Do You Trust Your Updates?

Trust is a big concern. Who would you trust to give you parenting advice? Who would you trust for financial guidance? More and more we should be very careful about who we trust for cybersecurity guidance. How you do validate guidance and more importantly the resolution to a security vulnerability, to ensure you get the right information and an update comes from a trusted source?

Meltdown and Spectre

Meltdown and Spectre vulnerabilities have caused a stir at a global level. Coming off of events like WannaCry and NotPetya in 2017, the sensitivity to these hardware-level processor vulnerabilities is heightened, but there is a lot of confusion—and that confusion has led to some exploitable scenarios. The exploit does NOT take advantage of the Meltdown and Spectre vulnerabilities, but rather the confusion about what needs to be updated to resolve them.

A site in Germany was set up claiming to be the German Federal Office for Information Security. This site provided guidance on how to resolve the Meltdown and Spectre vulnerabilities. It also provided downloads of updates to resolve the vulnerabilities. The site was even SSL-enabled, lending it some additional credibility.

It turns out the updates the site provided were loaded with the Smoke Loader malware, which enables the downloading of additional malware once it gets onto a system. The site was taken down, but this was not the first of such scams and certainly won’t be the last. This brings us back to trust.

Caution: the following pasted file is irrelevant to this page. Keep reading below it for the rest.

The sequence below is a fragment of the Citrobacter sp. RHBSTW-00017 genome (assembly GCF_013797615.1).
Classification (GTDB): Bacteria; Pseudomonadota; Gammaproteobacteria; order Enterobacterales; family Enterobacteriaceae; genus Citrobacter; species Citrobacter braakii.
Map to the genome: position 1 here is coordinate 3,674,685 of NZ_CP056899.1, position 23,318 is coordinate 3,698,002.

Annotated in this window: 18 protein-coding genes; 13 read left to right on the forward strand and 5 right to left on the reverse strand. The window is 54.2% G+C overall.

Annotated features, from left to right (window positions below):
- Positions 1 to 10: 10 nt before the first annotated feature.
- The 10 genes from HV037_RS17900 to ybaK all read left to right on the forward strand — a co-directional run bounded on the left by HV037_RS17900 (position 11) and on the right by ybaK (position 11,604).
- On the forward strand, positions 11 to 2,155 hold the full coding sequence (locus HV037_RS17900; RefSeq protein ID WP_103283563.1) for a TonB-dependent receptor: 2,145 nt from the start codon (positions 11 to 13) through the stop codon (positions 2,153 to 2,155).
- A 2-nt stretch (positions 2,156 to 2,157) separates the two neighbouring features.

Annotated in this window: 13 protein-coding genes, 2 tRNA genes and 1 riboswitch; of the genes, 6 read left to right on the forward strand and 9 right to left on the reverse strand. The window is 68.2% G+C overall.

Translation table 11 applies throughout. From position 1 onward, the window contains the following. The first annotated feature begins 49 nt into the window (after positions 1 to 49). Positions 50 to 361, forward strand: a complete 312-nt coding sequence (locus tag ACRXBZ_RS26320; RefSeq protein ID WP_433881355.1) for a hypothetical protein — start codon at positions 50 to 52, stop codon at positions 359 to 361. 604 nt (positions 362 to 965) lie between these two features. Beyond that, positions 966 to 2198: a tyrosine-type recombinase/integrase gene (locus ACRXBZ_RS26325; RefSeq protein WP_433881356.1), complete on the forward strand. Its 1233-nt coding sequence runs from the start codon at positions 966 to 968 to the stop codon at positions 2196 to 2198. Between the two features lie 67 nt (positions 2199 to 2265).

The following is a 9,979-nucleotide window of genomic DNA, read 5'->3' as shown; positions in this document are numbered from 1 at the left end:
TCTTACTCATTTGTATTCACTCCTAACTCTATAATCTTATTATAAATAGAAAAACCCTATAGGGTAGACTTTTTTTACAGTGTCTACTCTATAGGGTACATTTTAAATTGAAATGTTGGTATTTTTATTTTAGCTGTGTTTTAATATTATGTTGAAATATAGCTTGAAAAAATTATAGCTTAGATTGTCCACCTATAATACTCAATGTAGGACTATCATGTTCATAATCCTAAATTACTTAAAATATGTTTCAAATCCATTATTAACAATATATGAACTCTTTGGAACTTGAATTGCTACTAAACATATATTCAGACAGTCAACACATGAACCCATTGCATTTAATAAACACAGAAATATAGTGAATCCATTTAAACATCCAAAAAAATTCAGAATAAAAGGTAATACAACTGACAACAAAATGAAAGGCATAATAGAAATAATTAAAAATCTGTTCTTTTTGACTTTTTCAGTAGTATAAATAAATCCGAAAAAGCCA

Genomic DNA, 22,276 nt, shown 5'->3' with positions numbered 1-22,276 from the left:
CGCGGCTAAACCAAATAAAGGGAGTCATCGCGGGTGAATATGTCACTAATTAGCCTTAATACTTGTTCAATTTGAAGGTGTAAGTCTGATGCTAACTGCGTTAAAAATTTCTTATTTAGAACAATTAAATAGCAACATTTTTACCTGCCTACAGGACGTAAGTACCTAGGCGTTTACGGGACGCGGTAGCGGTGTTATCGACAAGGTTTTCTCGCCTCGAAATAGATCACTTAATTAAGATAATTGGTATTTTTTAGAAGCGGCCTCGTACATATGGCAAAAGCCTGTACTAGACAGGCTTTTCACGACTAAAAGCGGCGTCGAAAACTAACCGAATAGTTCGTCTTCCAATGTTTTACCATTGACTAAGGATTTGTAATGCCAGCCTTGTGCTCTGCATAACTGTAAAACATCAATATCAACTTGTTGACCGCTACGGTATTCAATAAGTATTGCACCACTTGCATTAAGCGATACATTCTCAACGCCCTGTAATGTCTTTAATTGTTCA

Companies should make sure they are receiving updates from credible sources. Utilizing a trusted vendor like Ivanti for patch and firmware updates provides significant validation around the binaries you receive and is part of the value of our solutions.

How to Protect Yourself

For home users, it becomes a bit more difficult. You should only install software updates directly from the vendor (i.e., Microsoft, Apple, Adobe, etc.).  Using auto updates for apps is highly recommended. For hardware, you should try and use auto-update services from your OEM vendor (i.e., Dell, Lenovo, HP, etc.) to ensure they are authentic as well.  There are a lot of “free” drive update sites out there. The “free” here is far from actually being free. These updates are usually loaded with adware and other performance-impacting side loads that you really don’t want. It’s hard to find alternatives, but one I have used is IObit Driver Booster.  You can opt out of the McAfee addition to their install and use their intuitive tool to update the device drivers.

One thing I always suggest is adopt a healthy case of paranoia. If it says “free,” question it.  If it is not direct from the vendor, is it from a trusted source and how has it been validated? Ivanti ensures that any update we support is validated as being from a trusted source, and as it is downloaded and distributed there are validations of that update to ensure it is still valid. 

ransomware attack

Chris Goettl

Chris Goettl has over 15 years of experience in IT Management. He spent several years working in IT before joining Shavlik in 2004. Chris started in the Shavlik support team, supported OEM partners integrating Shavlik SDK's, worked in Sales as a Systems Engineer, and is now the Product Manager for the Shavlik Protect product line.